North of Need to one of our readers who posts a comment this week. Don’t forget to include your email address in your comment or check back on Sunday to learn if you’ve won. -- AP
  
Craftiness Runs in the Family

Thanks to Anastasia for hosting me here at Killer Crafts and Crafty Killers! I’m celebrating the recent release of my contemporary fantasy romance, North of Need, a book filled with sweet holiday magic, hot paranormal romance, and unique world building based on Greek mythology! Given all the fun crafts y’all talk about here, I thought I’d share a craft that I’ve been involved with… 

The women in my family have always been into crafts. My mom crocheted afghans and painted pottery from the time I was old enough to remember. Growing up, we had a family tradition on Thanksgiving: the men went to go watch football, and the women gathered around the kitchen table to make an annual craft: ornaments, flower arrangements, gingerbread houses, and jewelry among them.

When I got to my senior year of college and was way ahead on my required credits, I had a semester of coursework to take just for fun. So, I chose an English class on banned books, a historical archaeology class, an extra history class (I was a history major)…and an art class making stained glass windows.

Despite the cuts on my fingers and burning myself with the solder gun, I loved stained glass window making. My first window was huge. I called it Scenes from an Italian Restaurant. And I flew through learning the craft of making a stained-glass window and finishing that window in about eight weeks. I was so far ahead, I finished a second 18”-diameter circular window in the last four weeks of the semester.

And then I took all my tools home and taught my mom how to do it. She loved it so much, she went out and bought tools of her own. Together, we made tons of pieces, and that following Christmas, everyone received pieces of stained glass as a gift! (Some of the below Christmas village pieces are hers, and some mine) About that same time, my aunt got into painting old furniture. Shortly thereafter, the two of them actually started selling their furniture and stained glass at craft shows, and quite a few weekends were spent hawking the family wares in community centers, parks, and at festivals.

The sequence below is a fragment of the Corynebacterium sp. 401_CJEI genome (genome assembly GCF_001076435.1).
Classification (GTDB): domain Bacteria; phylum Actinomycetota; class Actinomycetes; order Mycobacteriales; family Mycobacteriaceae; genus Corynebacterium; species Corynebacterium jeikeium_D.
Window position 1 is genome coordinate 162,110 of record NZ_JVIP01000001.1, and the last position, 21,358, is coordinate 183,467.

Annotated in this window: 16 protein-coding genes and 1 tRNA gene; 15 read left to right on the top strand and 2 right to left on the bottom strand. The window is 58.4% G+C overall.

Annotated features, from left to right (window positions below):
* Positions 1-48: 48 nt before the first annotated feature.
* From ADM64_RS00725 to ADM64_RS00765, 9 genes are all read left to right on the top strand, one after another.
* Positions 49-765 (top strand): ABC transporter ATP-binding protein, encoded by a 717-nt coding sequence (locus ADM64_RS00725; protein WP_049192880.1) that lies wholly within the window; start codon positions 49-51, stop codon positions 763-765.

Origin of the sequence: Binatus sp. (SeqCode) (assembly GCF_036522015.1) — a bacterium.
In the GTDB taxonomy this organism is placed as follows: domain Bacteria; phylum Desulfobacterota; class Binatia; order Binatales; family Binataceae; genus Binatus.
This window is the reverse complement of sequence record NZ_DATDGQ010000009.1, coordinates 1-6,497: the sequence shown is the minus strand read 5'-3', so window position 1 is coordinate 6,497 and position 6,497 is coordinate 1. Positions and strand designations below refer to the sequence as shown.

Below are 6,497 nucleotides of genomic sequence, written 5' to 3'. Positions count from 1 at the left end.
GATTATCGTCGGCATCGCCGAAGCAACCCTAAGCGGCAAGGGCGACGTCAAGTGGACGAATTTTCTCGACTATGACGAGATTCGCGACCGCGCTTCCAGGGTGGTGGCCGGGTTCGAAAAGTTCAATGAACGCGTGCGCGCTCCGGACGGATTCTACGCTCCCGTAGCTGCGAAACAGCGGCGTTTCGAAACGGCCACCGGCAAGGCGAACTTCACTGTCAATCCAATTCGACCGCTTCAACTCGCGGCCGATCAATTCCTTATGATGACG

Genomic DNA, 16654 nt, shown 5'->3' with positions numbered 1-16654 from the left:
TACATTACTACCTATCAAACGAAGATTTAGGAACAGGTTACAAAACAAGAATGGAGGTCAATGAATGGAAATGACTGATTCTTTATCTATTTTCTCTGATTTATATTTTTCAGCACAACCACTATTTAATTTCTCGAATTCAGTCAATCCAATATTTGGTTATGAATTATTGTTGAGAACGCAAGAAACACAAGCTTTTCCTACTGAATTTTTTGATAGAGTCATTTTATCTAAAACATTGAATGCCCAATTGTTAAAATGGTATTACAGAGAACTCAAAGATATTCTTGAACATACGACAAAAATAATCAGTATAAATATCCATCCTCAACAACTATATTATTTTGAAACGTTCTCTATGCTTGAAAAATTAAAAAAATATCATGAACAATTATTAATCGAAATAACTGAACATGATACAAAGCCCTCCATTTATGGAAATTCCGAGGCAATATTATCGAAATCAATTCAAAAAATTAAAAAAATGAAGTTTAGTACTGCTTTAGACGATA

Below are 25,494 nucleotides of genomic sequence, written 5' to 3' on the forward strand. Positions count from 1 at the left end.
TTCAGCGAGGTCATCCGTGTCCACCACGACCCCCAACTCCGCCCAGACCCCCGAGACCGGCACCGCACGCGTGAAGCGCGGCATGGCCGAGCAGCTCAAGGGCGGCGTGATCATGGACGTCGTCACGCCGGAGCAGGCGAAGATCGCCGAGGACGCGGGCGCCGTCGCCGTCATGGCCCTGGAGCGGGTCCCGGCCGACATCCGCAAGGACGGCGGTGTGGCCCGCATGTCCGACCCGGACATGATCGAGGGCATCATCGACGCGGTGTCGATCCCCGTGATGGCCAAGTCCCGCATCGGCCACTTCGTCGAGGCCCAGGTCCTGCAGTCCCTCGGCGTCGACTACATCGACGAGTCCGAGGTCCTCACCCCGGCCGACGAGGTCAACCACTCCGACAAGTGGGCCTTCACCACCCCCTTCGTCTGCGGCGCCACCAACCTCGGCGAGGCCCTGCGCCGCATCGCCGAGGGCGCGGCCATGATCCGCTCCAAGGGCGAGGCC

I haven’t made a window in quite a long time, but I think of those week nights and weekend days around my mom’s kitchen table making stained glass with fondness. When she died a few years back, I inherited all the pieces she’d made as well as her tools and a box full of glass—it’s all just waiting for me to return to it. Maybe I’ll wait till my seven year old’s a bit older—I can tell already, she’s got the family craft gene in her. And maybe it’ll bring the two of us together the way it did me and my mom…

So, tell me: Has crafting brought you closer with a friend or family member?

Thank you so much for hosting me! As a thank you for your readers, I’m offering this free holiday cookbook released by one of my publishers and featuring two recipes from me! Now, it doesn’t include North of Need heroine Megan’s snow cone recipe in it, but that one’s easy: big cup, spoon, then alternating layers of snow, Hershey’s chocolate syrup, and strawberry Gatorade. Try it! Eees goooood!

Thanks for reading!
Laura Kaye

Thanks for joining us today, Laura. Readers, post a comment if you'd like the chance to win a copy of North of Need, and don't forget to click on the link above for your free holiday cookbook. -- AP